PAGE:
Two Irish-American scholars from Harvard, Bill Ross and Max Norton, arrive in Albania to study the tradition of oral epic poetry. Armed with the newly-invented tape-recorder, they hope to record the last genuine rhapsodes, itinerant singers who recite the epics at weddings and funerals and other such events, to the accompaniment of a single-stringed instrument called the lahuta. By comparing different versions of the epics, they hope to discover how such poems are preserved and passed on through the ages. The answers, they hope, will shed light on the question of whether Homer (the H of the title) was the single author many assume him to be, or whether his was simply the name given to a collective.
Suspected of being spies, the two are closely monitored by the somewhat bemused Governor's agents, as they set up their base in a remote inn at the crossroads of two major highways where they can expect to meet some of the last remaining rhapsodes. All goes well at first. The rhapsodes are willing to cooperate and Ross and Norton start to collect their recordings. However, this is the Balkans, and they cannot escape local politics. Matters do not proceed quite as they wish.
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By A. Ross TOP 1000 REVIEWER on 11 April 2006
Format: Paperback
The H of the title is Homer (of Odyssey and Iliad fame), and the central figures of this tragicomic satire are two Harvard researchers who arrive in Albania during the reign of King Zog (1930s) to study the oral epic tradition and its relation to Homer. Armed with the newly invented reel-to-reel tape recorder, they set themselves up a remote region where they will convince passing "rhapsodes" to recite epics into the tape recorder for later analysis. Alas, the idea of this is so preposterous to the paranoid Albanian authorities that they assume the two researchers are spies, and so order the governor of the remote province to keep a close eye on them. He, in turn, enlists the services of his most trusted informer, Dull Baxhaja, whose florid reports are the primary enlivener of the governor's dull days.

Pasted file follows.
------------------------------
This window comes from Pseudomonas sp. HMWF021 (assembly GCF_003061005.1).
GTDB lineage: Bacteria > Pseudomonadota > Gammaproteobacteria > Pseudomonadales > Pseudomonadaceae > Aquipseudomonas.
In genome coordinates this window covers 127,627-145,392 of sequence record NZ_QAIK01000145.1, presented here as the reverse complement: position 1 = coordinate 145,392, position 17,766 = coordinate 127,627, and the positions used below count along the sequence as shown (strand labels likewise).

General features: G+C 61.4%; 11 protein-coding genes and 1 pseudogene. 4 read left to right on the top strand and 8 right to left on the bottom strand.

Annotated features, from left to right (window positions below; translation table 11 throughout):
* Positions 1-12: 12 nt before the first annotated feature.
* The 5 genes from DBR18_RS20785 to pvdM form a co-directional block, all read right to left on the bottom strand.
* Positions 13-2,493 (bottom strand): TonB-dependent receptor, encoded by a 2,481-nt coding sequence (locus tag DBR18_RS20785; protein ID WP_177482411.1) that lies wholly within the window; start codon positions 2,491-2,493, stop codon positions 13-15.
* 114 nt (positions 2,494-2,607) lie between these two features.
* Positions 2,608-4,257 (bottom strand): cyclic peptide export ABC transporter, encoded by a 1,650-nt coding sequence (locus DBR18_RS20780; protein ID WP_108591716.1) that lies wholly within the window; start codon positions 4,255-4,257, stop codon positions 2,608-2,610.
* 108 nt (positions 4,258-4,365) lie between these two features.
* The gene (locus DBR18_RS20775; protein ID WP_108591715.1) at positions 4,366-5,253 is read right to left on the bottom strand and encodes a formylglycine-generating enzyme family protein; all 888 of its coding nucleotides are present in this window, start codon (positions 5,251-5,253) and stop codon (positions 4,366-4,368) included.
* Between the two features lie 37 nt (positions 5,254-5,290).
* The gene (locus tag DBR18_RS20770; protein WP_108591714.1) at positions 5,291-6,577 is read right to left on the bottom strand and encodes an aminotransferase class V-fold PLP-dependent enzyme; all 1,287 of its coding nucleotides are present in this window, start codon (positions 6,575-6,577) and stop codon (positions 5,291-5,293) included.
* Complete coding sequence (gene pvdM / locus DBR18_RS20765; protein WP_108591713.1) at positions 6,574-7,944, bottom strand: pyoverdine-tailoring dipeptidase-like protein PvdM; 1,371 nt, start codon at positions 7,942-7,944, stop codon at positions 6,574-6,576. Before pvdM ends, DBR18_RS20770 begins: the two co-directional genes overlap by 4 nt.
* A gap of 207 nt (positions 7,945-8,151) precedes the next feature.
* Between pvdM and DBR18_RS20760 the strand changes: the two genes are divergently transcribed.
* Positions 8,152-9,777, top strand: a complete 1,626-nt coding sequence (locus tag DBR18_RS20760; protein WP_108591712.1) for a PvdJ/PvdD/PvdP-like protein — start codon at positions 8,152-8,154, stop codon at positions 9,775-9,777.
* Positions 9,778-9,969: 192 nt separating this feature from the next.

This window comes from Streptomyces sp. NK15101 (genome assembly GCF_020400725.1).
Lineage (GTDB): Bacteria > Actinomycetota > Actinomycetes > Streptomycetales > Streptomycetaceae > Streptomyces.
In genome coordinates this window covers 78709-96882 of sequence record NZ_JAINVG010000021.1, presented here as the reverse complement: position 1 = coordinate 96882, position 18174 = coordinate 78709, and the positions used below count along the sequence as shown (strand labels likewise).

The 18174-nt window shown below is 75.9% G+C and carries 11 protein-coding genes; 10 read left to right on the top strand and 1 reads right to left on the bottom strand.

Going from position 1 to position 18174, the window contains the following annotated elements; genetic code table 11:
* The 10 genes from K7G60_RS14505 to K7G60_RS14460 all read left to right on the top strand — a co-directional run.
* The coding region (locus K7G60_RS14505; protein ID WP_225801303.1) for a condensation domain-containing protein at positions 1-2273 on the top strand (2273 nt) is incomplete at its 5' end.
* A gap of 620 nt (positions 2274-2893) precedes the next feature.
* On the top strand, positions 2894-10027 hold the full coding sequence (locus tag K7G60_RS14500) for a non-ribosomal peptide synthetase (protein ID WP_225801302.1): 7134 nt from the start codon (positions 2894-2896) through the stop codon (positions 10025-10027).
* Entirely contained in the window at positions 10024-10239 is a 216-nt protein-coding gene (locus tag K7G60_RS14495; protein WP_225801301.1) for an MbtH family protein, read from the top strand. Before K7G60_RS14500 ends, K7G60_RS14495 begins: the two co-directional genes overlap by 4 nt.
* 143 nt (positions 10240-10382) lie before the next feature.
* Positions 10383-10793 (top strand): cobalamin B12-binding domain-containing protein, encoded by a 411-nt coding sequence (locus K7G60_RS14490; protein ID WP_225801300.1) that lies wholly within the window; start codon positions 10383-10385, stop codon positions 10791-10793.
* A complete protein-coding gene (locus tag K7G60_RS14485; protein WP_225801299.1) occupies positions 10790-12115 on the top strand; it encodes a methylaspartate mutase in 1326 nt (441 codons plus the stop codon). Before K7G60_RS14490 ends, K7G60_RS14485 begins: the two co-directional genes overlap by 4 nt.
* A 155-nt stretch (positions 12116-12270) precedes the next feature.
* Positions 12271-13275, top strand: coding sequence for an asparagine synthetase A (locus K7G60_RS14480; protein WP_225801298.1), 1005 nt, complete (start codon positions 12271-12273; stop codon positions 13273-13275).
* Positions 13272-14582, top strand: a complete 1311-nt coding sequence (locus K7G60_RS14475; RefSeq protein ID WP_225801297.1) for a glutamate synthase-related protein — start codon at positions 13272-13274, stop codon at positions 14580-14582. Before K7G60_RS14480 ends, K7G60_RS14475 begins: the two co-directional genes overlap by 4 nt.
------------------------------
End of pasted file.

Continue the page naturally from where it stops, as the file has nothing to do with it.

Somewhat wacky hijinks ensue, as the governor's wife dreams of a romantic assignation with one of the researchers, and Dull's reports grow more and more darkly comic. Originally written in 1981, the book is eerily prescient with regard to contemporary nationalist Balkan politics, as a wandering Serbian monk enters the story, takes umbrage that the researchers are not interested in Serbian epics, and stirs up trouble for them. At the same time, the theme of paranoia and emphasis on the rivalry between various informers is itself a satire on the grim nature of Communist Albania under the Hoxhas. Amidst all this, Kadare is also trying to say something about the elusive nature of art and historical memory. The overall effect is a little muddled, but not unenjoyable.
Note: The novel grew out of Kadare's 1970 meeting in the with Albert Lord, a notable scholar of oral epics who told Kadare of his travels in the former Yugoslavia as the assistant to Milman Parry during 1933-35.